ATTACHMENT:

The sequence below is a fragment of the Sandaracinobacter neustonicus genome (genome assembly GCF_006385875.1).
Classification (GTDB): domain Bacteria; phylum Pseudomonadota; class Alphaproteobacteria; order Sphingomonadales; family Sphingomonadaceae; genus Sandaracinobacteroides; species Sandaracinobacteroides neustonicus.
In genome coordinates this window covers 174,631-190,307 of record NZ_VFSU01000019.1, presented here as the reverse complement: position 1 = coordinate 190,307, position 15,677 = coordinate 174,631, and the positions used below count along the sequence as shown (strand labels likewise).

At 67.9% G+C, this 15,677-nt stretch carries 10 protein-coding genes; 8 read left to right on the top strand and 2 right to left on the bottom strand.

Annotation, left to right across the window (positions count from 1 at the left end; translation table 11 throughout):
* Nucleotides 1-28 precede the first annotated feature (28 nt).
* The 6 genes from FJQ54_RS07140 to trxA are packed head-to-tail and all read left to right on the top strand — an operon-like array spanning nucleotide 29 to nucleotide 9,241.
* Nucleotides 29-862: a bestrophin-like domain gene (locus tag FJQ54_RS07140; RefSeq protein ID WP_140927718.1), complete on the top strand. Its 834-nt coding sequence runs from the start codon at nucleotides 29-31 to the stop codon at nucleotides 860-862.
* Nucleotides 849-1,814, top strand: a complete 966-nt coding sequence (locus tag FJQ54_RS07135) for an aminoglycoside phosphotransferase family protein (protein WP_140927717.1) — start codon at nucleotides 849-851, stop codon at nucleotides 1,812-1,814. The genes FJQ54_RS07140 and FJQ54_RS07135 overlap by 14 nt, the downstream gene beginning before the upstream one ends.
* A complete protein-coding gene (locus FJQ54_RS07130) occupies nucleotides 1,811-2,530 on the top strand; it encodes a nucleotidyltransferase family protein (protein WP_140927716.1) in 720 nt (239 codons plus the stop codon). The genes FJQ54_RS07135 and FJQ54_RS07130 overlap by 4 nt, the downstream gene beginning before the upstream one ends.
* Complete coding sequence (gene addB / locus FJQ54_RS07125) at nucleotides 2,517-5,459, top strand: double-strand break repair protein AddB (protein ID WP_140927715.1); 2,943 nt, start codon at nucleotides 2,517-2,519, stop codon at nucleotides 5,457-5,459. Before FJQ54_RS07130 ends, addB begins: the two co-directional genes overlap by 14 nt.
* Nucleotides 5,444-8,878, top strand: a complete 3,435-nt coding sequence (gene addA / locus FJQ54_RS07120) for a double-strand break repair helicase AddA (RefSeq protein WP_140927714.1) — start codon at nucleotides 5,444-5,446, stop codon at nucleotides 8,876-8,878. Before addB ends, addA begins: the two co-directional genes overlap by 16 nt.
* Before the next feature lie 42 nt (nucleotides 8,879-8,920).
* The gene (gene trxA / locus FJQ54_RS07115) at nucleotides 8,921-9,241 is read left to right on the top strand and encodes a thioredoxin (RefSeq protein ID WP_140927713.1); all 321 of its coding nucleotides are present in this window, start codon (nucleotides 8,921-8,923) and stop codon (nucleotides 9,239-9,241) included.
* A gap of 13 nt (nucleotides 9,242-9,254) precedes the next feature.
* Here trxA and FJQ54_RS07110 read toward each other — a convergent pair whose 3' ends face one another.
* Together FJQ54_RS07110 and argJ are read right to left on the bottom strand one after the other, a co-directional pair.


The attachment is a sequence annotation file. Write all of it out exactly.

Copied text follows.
The sequence below is a fragment of the Sandaracinobacter neustonicus genome (genome assembly GCF_006385875.1).
Classification (GTDB): domain Bacteria; phylum Pseudomonadota; class Alphaproteobacteria; order Sphingomonadales; family Sphingomonadaceae; genus Sandaracinobacteroides; species Sandaracinobacteroides neustonicus.
In genome coordinates this window covers 174,631-190,307 of record NZ_VFSU01000019.1, presented here as the reverse complement: position 1 = coordinate 190,307, position 15,677 = coordinate 174,631, and the positions used below count along the sequence as shown (strand labels likewise).

At 67.9% G+C, this 15,677-nt stretch carries 10 protein-coding genes; 8 read left to right on the top strand and 2 right to left on the bottom strand.

Annotation, left to right across the window (positions count from 1 at the left end; translation table 11 throughout):
* Nucleotides 1-28 precede the first annotated feature (28 nt).
* The 6 genes from FJQ54_RS07140 to trxA are packed head-to-tail and all read left to right on the top strand — an operon-like array spanning nucleotide 29 to nucleotide 9,241.
* Nucleotides 29-862: a bestrophin-like domain gene (locus tag FJQ54_RS07140; RefSeq protein ID WP_140927718.1), complete on the top strand. Its 834-nt coding sequence runs from the start codon at nucleotides 29-31 to the stop codon at nucleotides 860-862.
* Nucleotides 849-1,814, top strand: a complete 966-nt coding sequence (locus tag FJQ54_RS07135) for an aminoglycoside phosphotransferase family protein (protein WP_140927717.1) — start codon at nucleotides 849-851, stop codon at nucleotides 1,812-1,814. The genes FJQ54_RS07140 and FJQ54_RS07135 overlap by 14 nt, the downstream gene beginning before the upstream one ends.
* A complete protein-coding gene (locus FJQ54_RS07130) occupies nucleotides 1,811-2,530 on the top strand; it encodes a nucleotidyltransferase family protein (protein WP_140927716.1) in 720 nt (239 codons plus the stop codon). The genes FJQ54_RS07135 and FJQ54_RS07130 overlap by 4 nt, the downstream gene beginning before the upstream one ends.
* Complete coding sequence (gene addB / locus FJQ54_RS07125) at nucleotides 2,517-5,459, top strand: double-strand break repair protein AddB (protein ID WP_140927715.1); 2,943 nt, start codon at nucleotides 2,517-2,519, stop codon at nucleotides 5,457-5,459. Before FJQ54_RS07130 ends, addB begins: the two co-directional genes overlap by 14 nt.
* Nucleotides 5,444-8,878, top strand: a complete 3,435-nt coding sequence (gene addA / locus FJQ54_RS07120) for a double-strand break repair helicase AddA (RefSeq protein WP_140927714.1) — start codon at nucleotides 5,444-5,446, stop codon at nucleotides 8,876-8,878. Before addB ends, addA begins: the two co-directional genes overlap by 16 nt.
* Before the next feature lie 42 nt (nucleotides 8,879-8,920).
* The gene (gene trxA / locus FJQ54_RS07115) at nucleotides 8,921-9,241 is read left to right on the top strand and encodes a thioredoxin (RefSeq protein ID WP_140927713.1); all 321 of its coding nucleotides are present in this window, start codon (nucleotides 8,921-8,923) and stop codon (nucleotides 9,239-9,241) included.
* A gap of 13 nt (nucleotides 9,242-9,254) precedes the next feature.
* Here trxA and FJQ54_RS07110 read toward each other — a convergent pair whose 3' ends face one another.
* Together FJQ54_RS07110 and argJ are read right to left on the bottom strand one after the other, a co-directional pair.